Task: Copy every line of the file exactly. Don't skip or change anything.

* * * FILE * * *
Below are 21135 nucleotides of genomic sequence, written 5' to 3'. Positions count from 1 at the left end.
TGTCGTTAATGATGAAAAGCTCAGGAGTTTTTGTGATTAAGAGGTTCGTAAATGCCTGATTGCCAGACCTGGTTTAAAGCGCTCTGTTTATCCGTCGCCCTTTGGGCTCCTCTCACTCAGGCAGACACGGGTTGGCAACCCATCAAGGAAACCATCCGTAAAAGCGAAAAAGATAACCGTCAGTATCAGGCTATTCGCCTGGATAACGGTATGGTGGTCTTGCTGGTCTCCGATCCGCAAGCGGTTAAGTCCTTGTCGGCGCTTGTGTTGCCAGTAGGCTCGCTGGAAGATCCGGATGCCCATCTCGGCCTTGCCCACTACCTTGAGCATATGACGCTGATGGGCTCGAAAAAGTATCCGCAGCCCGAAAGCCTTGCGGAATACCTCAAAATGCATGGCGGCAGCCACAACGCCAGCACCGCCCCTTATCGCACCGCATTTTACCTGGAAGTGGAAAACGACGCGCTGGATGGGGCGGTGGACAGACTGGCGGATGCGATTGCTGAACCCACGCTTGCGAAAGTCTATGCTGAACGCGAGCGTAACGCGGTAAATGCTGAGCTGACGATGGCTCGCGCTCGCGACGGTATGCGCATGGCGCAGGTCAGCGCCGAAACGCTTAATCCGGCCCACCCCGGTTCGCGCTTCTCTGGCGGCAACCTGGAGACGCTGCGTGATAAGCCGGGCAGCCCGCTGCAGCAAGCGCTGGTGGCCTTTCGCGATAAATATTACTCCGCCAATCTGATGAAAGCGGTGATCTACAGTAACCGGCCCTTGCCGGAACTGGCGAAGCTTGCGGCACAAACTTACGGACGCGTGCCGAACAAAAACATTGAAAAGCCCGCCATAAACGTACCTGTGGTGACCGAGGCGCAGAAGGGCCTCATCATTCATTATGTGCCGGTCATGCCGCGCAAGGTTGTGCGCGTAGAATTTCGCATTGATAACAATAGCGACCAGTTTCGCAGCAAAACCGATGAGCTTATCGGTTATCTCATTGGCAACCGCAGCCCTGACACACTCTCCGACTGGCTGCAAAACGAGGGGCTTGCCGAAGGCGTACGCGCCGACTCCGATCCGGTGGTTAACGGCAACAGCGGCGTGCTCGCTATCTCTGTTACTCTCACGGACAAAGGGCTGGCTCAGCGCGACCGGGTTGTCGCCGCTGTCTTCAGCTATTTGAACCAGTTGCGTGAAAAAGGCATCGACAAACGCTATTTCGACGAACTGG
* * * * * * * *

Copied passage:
Below are 21135 nucleotides of genomic sequence, written 5' to 3'. Positions count from 1 at the left end.
TGTCGTTAATGATGAAAAGCTCAGGAGTTTTTGTGATTAAGAGGTTCGTAAATGCCTGATTGCCAGACCTGGTTTAAAGCGCTCTGTTTATCCGTCGCCCTTTGGGCTCCTCTCACTCAGGCAGACACGGGTTGGCAACCCATCAAGGAAACCATCCGTAAAAGCGAAAAAGATAACCGTCAGTATCAGGCTATTCGCCTGGATAACGGTATGGTGGTCTTGCTGGTCTCCGATCCGCAAGCGGTTAAGTCCTTGTCGGCGCTTGTGTTGCCAGTAGGCTCGCTGGAAGATCCGGATGCCCATCTCGGCCTTGCCCACTACCTTGAGCATATGACGCTGATGGGCTCGAAAAAGTATCCGCAGCCCGAAAGCCTTGCGGAATACCTCAAAATGCATGGCGGCAGCCACAACGCCAGCACCGCCCCTTATCGCACCGCATTTTACCTGGAAGTGGAAAACGACGCGCTGGATGGGGCGGTGGACAGACTGGCGGATGCGATTGCTGAACCCACGCTTGCGAAAGTCTATGCTGAACGCGAGCGTAACGCGGTAAATGCTGAGCTGACGATGGCTCGCGCTCGCGACGGTATGCGCATGGCGCAGGTCAGCGCCGAAACGCTTAATCCGGCCCACCCCGGTTCGCGCTTCTCTGGCGGCAACCTGGAGACGCTGCGTGATAAGCCGGGCAGCCCGCTGCAGCAAGCGCTGGTGGCCTTTCGCGATAAATATTACTCCGCCAATCTGATGAAAGCGGTGATCTACAGTAACCGGCCCTTGCCGGAACTGGCGAAGCTTGCGGCACAAACTTACGGACGCGTGCCGAACAAAAACATTGAAAAGCCCGCCATAAACGTACCTGTGGTGACCGAGGCGCAGAAGGGCCTCATCATTCATTATGTGCCGGTCATGCCGCGCAAGGTTGTGCGCGTAGAATTTCGCATTGATAACAATAGCGACCAGTTTCGCAGCAAAACCGATGAGCTTATCGGTTATCTCATTGGCAACCGCAGCCCTGACACACTCTCCGACTGGCTGCAAAACGAGGGGCTTGCCGAAGGCGTACGCGCCGACTCCGATCCGGTGGTTAACGGCAACAGCGGCGTGCTCGCTATCTCTGTTACTCTCACGGACAAAGGGCTGGCTCAGCGCGACCGGGTTGTCGCCGCTGTCTTCAGCTATTTGAACCAGTTGCGTGAAAAAGGCATCGACAAACGCTATTTCGACGAACTGG